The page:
Fazıl Say’s Mesopotamia Symphony is beyond words

Music is no doubt a universal language and a very powerful at that.

It has the potential to evoke a myriad emotions…comfort, solace, jubilance, bliss, joy, sorrow, misery, distress, anguish, grief, heartache and the feelings it stirs can go on and on…but above all it has the power to soothe and feed the soul.

There are of course composers one feels closer to, perhaps because of the emotional impact they convey with their music, perhaps because their themes strike closer to heart, perhaps due to the historical context, perhaps due to choice of instruments, the familiarity of the melodies, perhaps because of the resemblance to one’s native sounds. In any event, emotions are a very sacred area and they have staying power…

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Fazil Say and I share the same native land, and are the same age, hence our lives have pretty much been shaped by the same “historical events” of the past 45 years. Presumably because of these afiliations I very much feel akin to his music and am in awe with his his musical genius.

He is a rare talent who wrote his first piece – a piano sonata – in 1984, at the age of fourteen, when he was a student at the Conservatory of his home town Ankara.

The French newpaper Le Figaro has quoted of him as “He is not only a brilliant pianist, but will without doubt also become one of the great artists of the 21st century”.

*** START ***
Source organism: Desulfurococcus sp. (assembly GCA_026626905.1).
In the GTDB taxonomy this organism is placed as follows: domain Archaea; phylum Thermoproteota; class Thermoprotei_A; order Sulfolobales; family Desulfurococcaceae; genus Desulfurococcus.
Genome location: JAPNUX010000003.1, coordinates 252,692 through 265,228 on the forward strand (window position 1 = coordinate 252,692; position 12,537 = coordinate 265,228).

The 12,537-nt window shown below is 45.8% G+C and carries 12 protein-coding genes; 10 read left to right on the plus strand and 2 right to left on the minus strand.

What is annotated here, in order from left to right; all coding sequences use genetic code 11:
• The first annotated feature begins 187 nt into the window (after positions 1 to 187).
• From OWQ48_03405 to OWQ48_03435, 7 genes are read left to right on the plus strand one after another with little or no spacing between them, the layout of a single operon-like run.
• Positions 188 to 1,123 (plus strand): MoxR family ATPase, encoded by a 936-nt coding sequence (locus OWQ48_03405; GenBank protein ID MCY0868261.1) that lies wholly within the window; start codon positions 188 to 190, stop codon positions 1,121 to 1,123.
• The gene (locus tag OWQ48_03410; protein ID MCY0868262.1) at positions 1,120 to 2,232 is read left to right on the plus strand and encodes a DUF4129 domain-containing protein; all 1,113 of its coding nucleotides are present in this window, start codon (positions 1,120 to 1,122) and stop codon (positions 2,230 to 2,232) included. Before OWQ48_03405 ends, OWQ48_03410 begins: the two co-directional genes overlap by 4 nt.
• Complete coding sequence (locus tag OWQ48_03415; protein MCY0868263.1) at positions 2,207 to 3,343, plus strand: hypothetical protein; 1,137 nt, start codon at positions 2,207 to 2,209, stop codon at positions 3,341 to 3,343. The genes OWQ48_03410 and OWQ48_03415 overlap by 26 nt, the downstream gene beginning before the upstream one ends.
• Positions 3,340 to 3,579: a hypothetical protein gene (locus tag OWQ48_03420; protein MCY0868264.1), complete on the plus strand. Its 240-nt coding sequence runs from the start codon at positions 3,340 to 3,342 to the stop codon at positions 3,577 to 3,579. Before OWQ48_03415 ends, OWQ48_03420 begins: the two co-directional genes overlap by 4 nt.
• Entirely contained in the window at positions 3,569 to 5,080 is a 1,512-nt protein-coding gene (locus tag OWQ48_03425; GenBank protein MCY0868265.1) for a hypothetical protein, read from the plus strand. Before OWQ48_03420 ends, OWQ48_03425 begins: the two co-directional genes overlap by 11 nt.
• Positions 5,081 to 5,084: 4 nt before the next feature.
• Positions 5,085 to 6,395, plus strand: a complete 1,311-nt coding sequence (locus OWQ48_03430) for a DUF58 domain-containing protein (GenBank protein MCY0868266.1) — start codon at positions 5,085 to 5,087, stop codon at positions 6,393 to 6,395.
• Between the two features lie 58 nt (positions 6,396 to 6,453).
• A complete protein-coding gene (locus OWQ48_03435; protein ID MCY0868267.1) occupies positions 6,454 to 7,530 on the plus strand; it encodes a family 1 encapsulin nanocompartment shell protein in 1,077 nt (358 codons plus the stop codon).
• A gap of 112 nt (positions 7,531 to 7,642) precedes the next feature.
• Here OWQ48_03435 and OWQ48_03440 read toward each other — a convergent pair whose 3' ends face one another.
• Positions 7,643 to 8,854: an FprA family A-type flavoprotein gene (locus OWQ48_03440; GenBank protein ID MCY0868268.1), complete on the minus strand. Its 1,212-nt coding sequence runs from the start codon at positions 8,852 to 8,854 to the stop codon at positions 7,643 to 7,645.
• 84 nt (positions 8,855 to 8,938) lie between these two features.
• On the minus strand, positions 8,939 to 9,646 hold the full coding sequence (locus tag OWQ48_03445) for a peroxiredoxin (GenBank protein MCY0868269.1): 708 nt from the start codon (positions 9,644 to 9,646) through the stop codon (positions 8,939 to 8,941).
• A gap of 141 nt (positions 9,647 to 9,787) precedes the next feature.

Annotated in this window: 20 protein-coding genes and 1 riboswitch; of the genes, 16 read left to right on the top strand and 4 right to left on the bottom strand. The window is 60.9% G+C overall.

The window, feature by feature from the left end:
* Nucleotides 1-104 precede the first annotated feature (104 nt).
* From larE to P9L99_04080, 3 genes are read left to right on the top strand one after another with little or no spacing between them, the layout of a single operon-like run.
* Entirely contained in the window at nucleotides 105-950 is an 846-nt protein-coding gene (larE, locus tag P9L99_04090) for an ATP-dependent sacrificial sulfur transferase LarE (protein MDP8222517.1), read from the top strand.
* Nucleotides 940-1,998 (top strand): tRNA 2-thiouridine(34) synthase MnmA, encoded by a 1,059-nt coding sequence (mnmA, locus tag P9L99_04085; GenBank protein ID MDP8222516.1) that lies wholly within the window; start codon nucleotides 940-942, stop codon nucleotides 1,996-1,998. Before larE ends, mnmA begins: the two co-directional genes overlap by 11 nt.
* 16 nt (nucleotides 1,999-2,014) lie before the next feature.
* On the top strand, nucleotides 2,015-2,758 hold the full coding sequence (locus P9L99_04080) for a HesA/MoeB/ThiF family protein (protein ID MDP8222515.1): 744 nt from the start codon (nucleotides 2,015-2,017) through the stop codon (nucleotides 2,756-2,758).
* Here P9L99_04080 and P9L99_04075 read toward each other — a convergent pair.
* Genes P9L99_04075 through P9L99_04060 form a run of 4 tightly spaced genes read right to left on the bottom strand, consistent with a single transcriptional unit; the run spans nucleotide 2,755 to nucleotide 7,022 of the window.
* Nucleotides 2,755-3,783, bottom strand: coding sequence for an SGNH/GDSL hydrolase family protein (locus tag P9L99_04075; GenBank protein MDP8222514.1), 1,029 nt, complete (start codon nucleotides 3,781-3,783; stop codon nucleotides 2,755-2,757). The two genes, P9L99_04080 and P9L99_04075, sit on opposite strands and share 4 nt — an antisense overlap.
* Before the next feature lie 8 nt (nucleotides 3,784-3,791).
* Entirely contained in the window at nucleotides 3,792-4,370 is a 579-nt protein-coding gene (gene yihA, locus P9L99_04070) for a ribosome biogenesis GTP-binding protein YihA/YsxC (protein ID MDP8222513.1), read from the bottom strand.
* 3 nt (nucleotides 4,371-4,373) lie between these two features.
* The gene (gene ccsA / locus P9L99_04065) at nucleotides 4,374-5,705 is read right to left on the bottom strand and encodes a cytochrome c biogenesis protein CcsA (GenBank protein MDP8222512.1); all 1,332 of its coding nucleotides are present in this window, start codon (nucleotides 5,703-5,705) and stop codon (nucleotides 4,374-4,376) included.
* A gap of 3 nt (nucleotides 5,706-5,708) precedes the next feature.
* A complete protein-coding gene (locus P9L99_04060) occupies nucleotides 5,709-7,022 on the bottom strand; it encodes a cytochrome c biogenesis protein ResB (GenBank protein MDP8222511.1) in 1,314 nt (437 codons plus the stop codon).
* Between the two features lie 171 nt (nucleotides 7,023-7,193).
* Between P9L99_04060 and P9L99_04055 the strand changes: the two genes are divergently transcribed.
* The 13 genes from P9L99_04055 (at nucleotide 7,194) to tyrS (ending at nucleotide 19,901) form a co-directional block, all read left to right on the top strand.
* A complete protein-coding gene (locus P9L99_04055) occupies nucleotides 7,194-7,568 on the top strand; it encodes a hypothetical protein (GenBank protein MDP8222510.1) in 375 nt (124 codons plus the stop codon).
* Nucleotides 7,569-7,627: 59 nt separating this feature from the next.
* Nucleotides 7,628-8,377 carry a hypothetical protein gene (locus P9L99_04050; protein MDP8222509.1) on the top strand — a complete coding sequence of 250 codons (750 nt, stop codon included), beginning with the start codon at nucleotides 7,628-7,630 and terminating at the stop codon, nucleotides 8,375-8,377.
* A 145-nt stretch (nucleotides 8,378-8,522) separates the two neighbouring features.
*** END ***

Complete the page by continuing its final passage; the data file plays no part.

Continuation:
This past December (2014) I was fortunate to watch him live as he performed his “Mesopotamia symphony”, his second symphony to date, to a breathless audience in Istanbul.

Mesopotamia (from the Greek, meaning ‘between two rivers’) was an ancient region in the eastern Mediterranean corresponding mostly to today’s Iraq, as well as parts of modern-day Iran, Syria, and Turkey. The ‘two rivers’ referred to are the Tigris and the Euphrates. The area was a collection of varied cultures, producing multiple empires. In fact this land is often referred to as “the cradle of civilisation” due to many inventions. The two most prominent being “city entity” which developed with prosperity and “writing” which apparently evolved due to trade.

Intellectual pursuits were highly valued across the region, and schools were apparently as numerous as temples. Many more “discoveries” credited to “Mesopotamians” include the invention of the wheel, domestication of animals, agriculture, common tools, sophisticated weaponry and warfare, the chariot, wine, beer, demarcation of time into hours, minutes, and seconds, religious rites, the sail (sailboats), and irrigation.